McKnight & Ruiz bill requiring public process for private bus service changes clears Senate


A bill sponsored by state Senators Angela McKnight (D-31) and Teresa Ruiz (D-29) requiring a public process for private bus service changes cleared the upper chamber unanimously (38-0) today.

Assemblywoman Angela McKnight (D-31). Facebook photo.

By John Heinis/Hudson County View

Specifically, Bill S-2607 would require private bus companies who operate in-state and interstate routes to provide notice and hold public hearings for changes to their operation of fixed route bus service.

“For many people, public transportation is their lifeline to work, medical care, and taking care of their families. Any disruption to these services means upending someone’s livelihood. Entire communities depend on these services, are loyal customers, and deserve respect from the companies they rely on,” Ruiz said in a statement.

The bill would require a private bus operator to provide at least four months’ written notice to the New Jersey Motor Vehicle Commission and NJ Transit before a substantial cutback in service.

At least three months’ written notice to customers and at least one public meeting in the affected area would be required of the bus operator.

Any private company found in violation of the bill would be subject to a fine of $10,000 for each violation. The bill excludes any motorbus operations that are predominately operated for tourism or recreational purposes from these requirements.

“Commuters should not be left in the dark on changes to their private bus route service. This legislation gives NJ Transit and commuters enough time to prepare alternative transportation or voice their concerns over service cuts, making sure everyone can still get to their destination,” McKnight added.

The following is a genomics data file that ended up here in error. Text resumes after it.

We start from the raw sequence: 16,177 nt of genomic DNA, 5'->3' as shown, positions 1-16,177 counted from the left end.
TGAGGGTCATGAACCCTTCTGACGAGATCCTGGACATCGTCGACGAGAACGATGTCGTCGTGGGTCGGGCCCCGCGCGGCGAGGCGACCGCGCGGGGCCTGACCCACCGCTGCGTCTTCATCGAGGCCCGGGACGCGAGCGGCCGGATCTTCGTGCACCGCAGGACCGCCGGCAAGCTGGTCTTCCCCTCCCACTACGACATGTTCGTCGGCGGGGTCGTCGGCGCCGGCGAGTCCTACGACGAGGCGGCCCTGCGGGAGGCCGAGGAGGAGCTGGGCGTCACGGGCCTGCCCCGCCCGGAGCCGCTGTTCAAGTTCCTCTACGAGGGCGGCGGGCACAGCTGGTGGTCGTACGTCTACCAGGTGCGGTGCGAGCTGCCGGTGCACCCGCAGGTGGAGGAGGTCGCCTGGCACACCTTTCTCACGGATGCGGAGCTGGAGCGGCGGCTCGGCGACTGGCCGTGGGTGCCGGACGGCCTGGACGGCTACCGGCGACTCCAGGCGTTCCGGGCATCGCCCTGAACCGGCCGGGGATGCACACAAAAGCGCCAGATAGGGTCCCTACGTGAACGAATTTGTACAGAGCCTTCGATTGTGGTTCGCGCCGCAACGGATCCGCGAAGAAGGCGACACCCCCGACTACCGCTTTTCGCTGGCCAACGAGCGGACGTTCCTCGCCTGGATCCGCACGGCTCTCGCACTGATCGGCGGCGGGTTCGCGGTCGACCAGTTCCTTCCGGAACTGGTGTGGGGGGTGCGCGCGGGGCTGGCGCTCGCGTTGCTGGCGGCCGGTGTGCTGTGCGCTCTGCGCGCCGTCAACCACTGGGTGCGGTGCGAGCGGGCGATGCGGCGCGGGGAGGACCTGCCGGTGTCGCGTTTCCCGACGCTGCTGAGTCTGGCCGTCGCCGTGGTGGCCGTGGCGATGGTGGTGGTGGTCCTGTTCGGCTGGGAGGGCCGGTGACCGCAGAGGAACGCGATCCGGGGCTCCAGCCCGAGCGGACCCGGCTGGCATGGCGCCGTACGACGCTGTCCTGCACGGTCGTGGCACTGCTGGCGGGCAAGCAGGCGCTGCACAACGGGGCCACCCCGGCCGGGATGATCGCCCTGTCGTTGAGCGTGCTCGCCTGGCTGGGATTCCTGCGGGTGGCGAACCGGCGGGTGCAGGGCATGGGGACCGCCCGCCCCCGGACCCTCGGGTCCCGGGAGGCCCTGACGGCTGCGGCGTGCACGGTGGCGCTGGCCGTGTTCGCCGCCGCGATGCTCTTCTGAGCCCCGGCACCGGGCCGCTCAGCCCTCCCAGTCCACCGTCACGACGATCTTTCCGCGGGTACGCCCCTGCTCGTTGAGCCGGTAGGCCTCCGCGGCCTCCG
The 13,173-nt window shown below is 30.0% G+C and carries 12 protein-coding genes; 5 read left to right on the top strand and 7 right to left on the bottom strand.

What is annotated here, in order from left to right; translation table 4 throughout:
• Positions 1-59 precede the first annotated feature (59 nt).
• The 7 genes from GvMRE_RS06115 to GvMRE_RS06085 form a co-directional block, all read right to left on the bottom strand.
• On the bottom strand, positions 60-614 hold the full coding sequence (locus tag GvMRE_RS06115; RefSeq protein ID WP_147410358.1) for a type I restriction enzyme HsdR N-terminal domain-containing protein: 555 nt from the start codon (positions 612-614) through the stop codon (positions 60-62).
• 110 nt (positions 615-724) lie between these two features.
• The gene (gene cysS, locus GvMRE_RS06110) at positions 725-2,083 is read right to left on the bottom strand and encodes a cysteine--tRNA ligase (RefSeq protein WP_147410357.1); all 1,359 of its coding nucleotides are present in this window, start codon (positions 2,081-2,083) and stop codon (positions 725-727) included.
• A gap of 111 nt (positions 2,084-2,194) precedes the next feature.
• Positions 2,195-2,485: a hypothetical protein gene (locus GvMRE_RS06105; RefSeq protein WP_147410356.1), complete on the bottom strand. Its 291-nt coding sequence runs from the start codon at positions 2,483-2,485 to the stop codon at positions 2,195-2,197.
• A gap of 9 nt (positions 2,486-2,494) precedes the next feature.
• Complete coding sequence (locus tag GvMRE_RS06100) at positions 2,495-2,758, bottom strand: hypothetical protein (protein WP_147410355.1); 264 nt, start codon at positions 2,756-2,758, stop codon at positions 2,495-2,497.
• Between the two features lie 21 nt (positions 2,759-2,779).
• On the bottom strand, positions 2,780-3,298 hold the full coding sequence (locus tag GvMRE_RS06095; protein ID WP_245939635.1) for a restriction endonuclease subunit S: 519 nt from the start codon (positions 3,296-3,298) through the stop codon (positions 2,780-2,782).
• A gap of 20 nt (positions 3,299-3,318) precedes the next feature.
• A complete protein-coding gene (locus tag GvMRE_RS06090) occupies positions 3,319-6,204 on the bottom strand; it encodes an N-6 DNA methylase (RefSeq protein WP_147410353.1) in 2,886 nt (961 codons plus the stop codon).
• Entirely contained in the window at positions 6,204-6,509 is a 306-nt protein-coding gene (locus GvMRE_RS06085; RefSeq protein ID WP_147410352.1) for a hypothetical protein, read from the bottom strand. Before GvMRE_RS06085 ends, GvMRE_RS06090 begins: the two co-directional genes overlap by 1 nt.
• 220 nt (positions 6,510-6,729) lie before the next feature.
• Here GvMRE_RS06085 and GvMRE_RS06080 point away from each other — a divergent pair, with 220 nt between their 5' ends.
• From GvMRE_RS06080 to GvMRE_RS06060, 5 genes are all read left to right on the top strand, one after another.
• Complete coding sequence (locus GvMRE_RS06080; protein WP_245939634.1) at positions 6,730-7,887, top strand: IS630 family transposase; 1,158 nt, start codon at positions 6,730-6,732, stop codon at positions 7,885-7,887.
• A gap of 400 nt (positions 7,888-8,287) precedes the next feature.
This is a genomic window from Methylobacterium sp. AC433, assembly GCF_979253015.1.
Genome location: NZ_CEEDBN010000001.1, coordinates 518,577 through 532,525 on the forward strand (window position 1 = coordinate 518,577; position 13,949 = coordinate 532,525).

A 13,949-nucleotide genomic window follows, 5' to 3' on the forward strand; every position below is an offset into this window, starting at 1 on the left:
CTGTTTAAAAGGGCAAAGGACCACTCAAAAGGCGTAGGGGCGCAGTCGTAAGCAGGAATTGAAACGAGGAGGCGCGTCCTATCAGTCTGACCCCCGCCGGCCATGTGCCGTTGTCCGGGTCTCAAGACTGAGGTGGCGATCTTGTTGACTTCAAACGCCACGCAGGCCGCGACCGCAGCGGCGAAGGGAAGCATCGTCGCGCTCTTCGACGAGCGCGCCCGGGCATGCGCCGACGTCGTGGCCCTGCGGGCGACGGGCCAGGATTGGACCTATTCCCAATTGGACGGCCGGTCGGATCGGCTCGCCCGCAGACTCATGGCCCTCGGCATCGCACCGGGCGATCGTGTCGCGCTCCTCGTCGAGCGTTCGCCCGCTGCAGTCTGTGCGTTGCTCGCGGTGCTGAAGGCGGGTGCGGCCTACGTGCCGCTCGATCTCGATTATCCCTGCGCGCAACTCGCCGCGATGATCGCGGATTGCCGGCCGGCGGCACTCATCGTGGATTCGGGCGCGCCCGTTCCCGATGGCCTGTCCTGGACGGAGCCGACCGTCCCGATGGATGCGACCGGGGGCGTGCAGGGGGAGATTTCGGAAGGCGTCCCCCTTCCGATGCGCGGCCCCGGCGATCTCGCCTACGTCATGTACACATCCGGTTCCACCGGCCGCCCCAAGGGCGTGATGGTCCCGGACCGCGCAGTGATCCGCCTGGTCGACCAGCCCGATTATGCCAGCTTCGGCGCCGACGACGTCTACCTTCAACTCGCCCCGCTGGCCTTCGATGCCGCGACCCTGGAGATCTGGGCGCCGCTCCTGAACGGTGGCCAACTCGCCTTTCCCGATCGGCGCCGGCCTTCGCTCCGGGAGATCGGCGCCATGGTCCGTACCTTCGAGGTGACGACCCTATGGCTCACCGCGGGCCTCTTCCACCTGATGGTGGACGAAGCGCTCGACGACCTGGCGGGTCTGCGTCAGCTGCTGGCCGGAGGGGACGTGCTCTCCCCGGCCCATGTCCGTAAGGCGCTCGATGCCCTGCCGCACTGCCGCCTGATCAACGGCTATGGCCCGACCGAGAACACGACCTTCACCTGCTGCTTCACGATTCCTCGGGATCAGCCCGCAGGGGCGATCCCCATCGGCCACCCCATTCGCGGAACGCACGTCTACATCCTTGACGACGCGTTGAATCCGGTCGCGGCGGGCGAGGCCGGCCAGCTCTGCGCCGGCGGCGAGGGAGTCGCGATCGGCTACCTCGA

Throughout the last year, various private carrier companies abruptly terminated services and routes throughout the state, such as A&C Bus in Jersey City, which McKnight pushed for a solution for while serving as a state assemblywoman.

At the end of July, the private bus company announce it would be shuttering on Halloween, after after a heavy push from electeds and advocates alike, NJ Transit announced “emergency stabilization service” for riders in Greenville and the west side of the city.

Also in September, Coach USA abruptly discontinued bus service in Orange, Newark, and East Orange, which caused distress among riders and left NJ Transit to establish short-term emergency alternatives and lean on employers to fill gaps.

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